Review: Stealing Parker by Miranda Kenneally

Title: Stealing Parker
Author: Miranda Kenneally
Publisher: Sourcebooks Fire
Publication Date: October 2, 2012
Series: Hundred Oaks #2
Links: Amazon | Goodreads
Source: Purchased
Parker Shelton pretty much has the perfect life. She's on her way to becoming valedictorian at Hundred Oaks High, she's made the all-star softball team, and she has plenty of friends. Then her mother's scandal rocks their small town and suddenly no one will talk to her.

Now Parker wants a new life.

So she quits softball. Drops twenty pounds. And she figures why kiss one guy when she can kiss three. Or four. Why limit herself to high school boys when the majorly cute new baseball coach seems especially flirty?

But how far is too far before she loses herself completely?
Color me happy when Miranda Kenneally wrote a baseball book to go along with her football book. I loved Catching Jordan, so naturally I was excited to get my hands on Stealing Parker. It's less sports and more character issues in this one. I wouldn't have minded a little more baseball, but I really liked it all the same.

Parker has grown up in a religious household. She regularly attends church. Her (former) best friend is a pastor's daughter. She talks to God on a regular basis. That is not to say that the tone of this story is preachy. It's just the opposite, really. Many of the people at Parker's church are highly judgmental. Part of Parker's growth is coming to realize that the environment at her family's church is not a healthy or a happy one. It doesn't get down on religion either, though. Parker visits a different church in the course of the novel and it is a really great experience for her. I know there are people who don't like it when books include religion, but I do, provided that the book doesn't take a preachy tone or push an agenda, and this one doesn't do either of those things. I think that a lot of people struggle with their faith or lack of faith and question what to believe, and I like seeing characters experiencing that struggle, especially in books for teenagers, who are questioning so many things. I like to see religion represented from time to time, and I think that Miranda Kenneally handles it well, with delicacy and in a way that suits Parker's character.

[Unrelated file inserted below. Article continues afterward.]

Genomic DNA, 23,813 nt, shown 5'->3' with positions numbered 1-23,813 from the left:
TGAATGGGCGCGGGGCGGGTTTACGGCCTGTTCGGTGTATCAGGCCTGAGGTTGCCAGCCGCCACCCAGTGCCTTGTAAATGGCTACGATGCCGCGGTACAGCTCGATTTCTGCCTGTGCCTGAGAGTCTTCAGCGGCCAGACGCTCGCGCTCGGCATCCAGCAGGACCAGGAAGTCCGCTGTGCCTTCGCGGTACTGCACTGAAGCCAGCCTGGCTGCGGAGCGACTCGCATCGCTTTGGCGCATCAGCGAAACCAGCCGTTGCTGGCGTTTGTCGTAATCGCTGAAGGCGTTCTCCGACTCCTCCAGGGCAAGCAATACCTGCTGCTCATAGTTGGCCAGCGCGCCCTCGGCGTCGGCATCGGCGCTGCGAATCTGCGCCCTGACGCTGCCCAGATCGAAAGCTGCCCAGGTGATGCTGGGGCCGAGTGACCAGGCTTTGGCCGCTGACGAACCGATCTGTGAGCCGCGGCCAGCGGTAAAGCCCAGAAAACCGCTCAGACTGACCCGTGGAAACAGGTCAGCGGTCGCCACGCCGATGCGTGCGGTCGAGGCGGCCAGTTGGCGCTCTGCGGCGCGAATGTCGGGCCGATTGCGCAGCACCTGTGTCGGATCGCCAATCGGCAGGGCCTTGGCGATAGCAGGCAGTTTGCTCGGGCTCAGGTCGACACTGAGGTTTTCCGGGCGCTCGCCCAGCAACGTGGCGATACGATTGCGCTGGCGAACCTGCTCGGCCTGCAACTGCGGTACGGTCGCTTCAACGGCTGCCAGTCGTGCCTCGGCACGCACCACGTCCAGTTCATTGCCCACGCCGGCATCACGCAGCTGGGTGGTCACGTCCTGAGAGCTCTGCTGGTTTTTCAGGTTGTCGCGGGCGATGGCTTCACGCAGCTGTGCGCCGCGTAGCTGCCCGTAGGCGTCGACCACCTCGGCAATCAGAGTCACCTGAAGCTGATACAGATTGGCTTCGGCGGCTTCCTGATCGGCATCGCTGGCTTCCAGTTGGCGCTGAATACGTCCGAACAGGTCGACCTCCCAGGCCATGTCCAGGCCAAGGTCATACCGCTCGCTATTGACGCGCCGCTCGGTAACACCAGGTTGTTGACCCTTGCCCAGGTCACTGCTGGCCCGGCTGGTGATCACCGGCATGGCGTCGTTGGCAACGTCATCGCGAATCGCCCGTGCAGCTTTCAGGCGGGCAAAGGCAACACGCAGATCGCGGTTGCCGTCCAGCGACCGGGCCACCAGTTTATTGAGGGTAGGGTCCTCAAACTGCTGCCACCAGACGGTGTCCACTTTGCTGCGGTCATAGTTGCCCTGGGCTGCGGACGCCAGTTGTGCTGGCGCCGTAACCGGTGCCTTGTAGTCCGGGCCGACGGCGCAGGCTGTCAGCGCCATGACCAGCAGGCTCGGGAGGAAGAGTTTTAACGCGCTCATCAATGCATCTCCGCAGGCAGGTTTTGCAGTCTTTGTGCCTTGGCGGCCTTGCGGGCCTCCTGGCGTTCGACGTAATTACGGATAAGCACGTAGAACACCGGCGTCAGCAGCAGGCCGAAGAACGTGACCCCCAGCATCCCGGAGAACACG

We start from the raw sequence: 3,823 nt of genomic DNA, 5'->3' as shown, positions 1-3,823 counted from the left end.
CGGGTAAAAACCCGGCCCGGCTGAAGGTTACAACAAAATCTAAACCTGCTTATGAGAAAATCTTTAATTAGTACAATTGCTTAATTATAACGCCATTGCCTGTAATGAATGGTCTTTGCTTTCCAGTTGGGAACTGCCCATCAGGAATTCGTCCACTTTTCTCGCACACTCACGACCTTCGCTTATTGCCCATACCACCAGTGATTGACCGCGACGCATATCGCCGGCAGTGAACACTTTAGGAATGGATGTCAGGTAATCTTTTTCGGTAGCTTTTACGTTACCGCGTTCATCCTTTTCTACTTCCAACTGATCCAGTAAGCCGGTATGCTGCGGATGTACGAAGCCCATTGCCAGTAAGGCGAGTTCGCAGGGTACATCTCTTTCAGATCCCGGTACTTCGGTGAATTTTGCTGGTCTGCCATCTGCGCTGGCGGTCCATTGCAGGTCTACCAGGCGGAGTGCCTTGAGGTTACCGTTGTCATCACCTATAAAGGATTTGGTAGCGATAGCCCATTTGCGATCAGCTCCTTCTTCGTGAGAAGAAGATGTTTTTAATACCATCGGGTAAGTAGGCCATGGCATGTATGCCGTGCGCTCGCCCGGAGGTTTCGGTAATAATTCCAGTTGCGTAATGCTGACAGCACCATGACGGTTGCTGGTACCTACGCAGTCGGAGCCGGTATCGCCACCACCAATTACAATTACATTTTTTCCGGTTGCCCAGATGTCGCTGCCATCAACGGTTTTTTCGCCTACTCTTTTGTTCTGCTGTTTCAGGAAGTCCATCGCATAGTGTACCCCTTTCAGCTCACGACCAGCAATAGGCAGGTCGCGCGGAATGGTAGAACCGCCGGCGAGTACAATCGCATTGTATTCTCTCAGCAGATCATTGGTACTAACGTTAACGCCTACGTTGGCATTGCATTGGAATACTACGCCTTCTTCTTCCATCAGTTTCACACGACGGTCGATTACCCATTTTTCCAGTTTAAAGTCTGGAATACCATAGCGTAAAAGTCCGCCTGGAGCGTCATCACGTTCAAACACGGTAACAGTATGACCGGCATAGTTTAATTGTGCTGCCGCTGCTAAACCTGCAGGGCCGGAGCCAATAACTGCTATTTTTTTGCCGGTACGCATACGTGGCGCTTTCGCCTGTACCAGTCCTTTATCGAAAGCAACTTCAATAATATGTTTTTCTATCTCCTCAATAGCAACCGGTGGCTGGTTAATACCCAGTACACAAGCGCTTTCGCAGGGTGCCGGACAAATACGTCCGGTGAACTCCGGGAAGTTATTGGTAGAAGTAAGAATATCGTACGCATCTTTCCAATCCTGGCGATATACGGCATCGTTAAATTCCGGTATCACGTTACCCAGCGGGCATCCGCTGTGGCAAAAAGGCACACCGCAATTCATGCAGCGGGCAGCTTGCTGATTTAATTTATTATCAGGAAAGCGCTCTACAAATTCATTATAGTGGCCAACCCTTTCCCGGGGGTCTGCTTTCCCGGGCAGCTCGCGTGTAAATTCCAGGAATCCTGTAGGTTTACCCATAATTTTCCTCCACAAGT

Parker is such an interesting chick. She's not one of those YA heroines who lacks confidence or self-assurance. She knows she's smart. She knows she's talented. She knows she's pretty. She knows boys like her. She's flirty. She likes to kiss a lot of boys so she can be certain that people will not mistakenly think that she is like her mother. And this is where her problems begin. She has mommy issues, and she has to come to terms with what happened to her family when her mother stopped being a part of it. Luckily she has a great friend in Drew, who is pretty awesome most of the time. He doesn't let her wallow in pity. He makes efforts to include her when her girlfriends have stopped doing so. He's just a great guy, and their friendship is Parker's rock. And then there is Corndog (whose real name is Will). He's a great friend to Parker as well, though she doesn't figure that out right away. He takes some issue with her behavior, and isn't afraid to scold her for it. He also quietly makes sure that she eats enough, which nobody else bothers to do. Sam Henry and Jordan have a few cameos, as do a few of the other minor characters from Catching Jordan.

One of my favorite things about Miranda Kenneally's books is the dialogue. It's so effortlessly funny. I could read some of the conversations between her characters over and over again and it could probably pull me out of even the worst bad mood. And it doesn't feel forced - just easy and authentic. Love, love, love the dialogue.

The plot deals with Parker's struggles, many of which are internal, but it isn't slow. It moves along steadily and the humorous dialogue and fun scenes break up the tension of the problem stuff. Shit has to get real, though, before Parker can meet her potential for character growth.

I really enjoyed Stealing Parker, maybe not quite as much as Catching Jordan, but I adored Parker and Corndog's relationship development and am wholly excited for Miranda's next book.

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